As to Engco, there was conflicting testimony as to whether Engco breached its duty in connecting the gas supply to patently defective or dangerous appliances. In view of this conflict, the matter was left properly for the jury.
With this background we now consider the particular claims of error.
Plaintiff's first contention is that the trial court erred when it refused to charge three requests submitted by the plaintiff which, in substance, were: (1) propane gas is an extraordinarily dangerous element; (2) gas being an extraordinarily dangerous element, an extraordinarily high degree of care and skill is exacted; and (3) the circumstances of the case required defendant Engco to exercise a degree of care which comprehends a circumspection, a foresight, a prevision, which has due and proper regard to reasonably probable contingencies as to whether this was a proper place of installation, and as to the use of other precautionary measures.
Plaintiff's counsel made the following objection to the court's charge:
"I take exception to those portions of your charge where you have charged that the defendants or either of them or both of them owe a duty of reasonable care to the plaintiff. It is my understanding that the duty is a high degree of care commensurate with the circumstance and that the duty owed is one of using circumspection, foresight and pre-vision."
It will be noted that plaintiff's counsel did not comply with the strict injunction referred to in Williamson v. Berger, 11 N.J. 500, 505 (1953), relating to R.R. 4:52-1, in that he did not refer in his objection to the specific requests to charge which he had submitted and which the court had failed to charge. The rule requires specificity in order that the trial judge may be clearly apprised of the objection presented. Tennessee Gas Transmission Co. v. Maze, 45 N.J. Super. 496 , 506 ( App. Div. 1957). However, since the objection presented goes to the merits of the legal issue involved, namely, the standard of care required of the defendants, we will relax strict enforcement of the rule.
The first request submitted obviously was not a proper request to charge; it was merely a statement. The court was not duty bound to charge it specifically. Furthermore, in its charge to the jury the court did make reference to the fact that propane gas is an inherently dangerous substance.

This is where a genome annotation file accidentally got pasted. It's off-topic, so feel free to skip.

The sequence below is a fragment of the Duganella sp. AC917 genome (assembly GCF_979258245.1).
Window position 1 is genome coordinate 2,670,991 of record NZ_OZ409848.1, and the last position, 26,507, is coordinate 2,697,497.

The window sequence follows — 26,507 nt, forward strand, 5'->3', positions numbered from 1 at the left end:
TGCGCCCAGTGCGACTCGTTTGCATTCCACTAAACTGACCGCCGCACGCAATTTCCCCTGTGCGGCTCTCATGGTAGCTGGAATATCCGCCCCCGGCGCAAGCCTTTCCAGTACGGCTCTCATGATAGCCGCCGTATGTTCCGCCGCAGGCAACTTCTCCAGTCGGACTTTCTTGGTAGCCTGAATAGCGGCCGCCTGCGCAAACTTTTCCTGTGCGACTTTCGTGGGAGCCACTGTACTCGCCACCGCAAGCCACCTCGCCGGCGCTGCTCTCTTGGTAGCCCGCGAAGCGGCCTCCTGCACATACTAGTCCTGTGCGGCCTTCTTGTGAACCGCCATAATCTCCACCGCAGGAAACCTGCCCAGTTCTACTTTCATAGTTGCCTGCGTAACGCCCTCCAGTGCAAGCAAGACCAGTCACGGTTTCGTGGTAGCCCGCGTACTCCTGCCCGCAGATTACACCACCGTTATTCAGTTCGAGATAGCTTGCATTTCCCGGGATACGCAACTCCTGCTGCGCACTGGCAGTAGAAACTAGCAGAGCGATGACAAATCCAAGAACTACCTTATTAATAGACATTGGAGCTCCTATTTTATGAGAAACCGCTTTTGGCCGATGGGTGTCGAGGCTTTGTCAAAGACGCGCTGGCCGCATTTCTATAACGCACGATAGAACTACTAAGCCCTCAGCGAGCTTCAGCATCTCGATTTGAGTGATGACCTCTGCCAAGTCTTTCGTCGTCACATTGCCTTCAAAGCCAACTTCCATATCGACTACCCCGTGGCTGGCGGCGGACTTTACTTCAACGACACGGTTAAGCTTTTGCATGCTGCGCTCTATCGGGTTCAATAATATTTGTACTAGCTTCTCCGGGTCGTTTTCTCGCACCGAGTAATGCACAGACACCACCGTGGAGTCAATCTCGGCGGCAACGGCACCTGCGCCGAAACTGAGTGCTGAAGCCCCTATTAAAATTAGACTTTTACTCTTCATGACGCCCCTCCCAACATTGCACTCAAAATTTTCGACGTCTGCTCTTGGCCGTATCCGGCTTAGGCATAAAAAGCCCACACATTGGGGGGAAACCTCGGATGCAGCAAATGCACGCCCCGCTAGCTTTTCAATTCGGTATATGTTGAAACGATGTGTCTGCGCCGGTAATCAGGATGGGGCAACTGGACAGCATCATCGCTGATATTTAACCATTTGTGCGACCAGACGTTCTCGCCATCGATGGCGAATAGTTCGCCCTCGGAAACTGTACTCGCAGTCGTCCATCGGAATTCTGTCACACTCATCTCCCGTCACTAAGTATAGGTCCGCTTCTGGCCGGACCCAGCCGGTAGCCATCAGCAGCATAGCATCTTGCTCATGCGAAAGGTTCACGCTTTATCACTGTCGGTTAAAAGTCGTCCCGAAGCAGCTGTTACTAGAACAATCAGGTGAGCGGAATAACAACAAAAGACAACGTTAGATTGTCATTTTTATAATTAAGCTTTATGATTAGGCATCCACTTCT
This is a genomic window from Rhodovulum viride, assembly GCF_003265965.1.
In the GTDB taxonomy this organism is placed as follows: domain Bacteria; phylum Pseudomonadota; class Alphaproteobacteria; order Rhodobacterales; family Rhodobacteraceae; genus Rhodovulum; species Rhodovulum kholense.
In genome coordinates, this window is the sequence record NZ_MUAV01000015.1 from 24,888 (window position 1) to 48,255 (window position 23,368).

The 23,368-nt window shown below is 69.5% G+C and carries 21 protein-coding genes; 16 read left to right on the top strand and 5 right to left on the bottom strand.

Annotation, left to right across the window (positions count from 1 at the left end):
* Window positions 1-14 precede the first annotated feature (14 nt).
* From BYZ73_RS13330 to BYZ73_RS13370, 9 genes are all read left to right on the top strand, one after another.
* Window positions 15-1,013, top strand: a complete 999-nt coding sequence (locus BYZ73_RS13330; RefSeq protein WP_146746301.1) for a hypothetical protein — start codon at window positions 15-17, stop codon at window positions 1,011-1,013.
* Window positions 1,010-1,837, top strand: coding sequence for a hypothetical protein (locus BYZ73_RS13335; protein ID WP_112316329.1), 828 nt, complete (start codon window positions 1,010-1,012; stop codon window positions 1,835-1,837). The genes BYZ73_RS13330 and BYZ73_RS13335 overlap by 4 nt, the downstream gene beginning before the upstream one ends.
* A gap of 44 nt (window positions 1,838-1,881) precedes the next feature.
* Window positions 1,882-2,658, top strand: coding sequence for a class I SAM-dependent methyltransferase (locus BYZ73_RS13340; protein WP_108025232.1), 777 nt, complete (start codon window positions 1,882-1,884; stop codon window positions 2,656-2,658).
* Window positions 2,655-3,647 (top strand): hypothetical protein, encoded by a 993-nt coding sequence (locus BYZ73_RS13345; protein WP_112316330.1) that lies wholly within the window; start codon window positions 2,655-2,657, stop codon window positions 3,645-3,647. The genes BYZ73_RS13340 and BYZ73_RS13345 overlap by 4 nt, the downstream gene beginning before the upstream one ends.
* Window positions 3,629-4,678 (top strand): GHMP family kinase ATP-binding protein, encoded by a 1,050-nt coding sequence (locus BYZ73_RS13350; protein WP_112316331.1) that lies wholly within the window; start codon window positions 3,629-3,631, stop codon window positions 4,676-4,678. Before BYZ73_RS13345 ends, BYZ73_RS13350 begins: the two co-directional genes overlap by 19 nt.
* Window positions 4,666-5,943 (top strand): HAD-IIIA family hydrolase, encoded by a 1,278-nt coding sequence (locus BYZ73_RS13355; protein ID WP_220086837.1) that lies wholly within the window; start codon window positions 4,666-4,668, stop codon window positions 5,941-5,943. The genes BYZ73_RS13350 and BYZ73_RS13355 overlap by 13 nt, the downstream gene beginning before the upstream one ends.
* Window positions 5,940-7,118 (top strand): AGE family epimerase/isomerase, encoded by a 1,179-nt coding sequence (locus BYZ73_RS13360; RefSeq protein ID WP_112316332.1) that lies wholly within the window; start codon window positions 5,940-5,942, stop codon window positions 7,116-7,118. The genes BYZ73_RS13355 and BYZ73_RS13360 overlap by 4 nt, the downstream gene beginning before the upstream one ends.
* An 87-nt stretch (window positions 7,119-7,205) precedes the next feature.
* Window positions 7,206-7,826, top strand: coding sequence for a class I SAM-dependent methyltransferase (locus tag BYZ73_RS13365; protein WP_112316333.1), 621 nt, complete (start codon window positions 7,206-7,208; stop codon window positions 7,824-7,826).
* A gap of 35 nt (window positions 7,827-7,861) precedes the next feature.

The two other requests dealt with the degree of care involved. We find no prejudicial error in the refusal of the court to charge these requests. A reading of the charge as a whole satisfies us that it was complete, adequate and fair. It presented plaintiff's theories of his right to recover against the respective corporate defendants and correctly and clearly stated the principles of law involved.
A party is not entitled to have the jury charged in words of his own choice, but merely to have the charge as a whole clearly and correctly state the principles of law pertinent to the issues. Batts v. Newman, Inc., 3 N.J. 503 (1950); Wyatt v. Curry, 77 N.J. Super. 1 ( App. Div. 1962); Cahill v. Mundet Cork Corp., 70 N.J. Super. 410 ( App. Div. 1961).
The court told the jury with reference to Esso that the plaintiff alleged a breach of duty upon the part of Esso as the manufacturer of the propane gas to add an odorizing element in sufficient quantity to provide a warning to eventual users of the gas for domestic or other purposes. The court then said:
"I instruct you that the defendant Esso Corporation had such a duty as the manufacturers of propane gas.
So you will have to review the testimony and decide certain disputed facts. Was the gas which exploded manufactured by Esso? If so, was the odorizing element ethyl mercaptan added by Esso in sufficient quantity to provide a warning? * * *
If you find from all the facts that defendant Esso Corporation breached its duty to add an odorizing element as a warning to users of propane gas, then you should find this defendant guilty of negligence."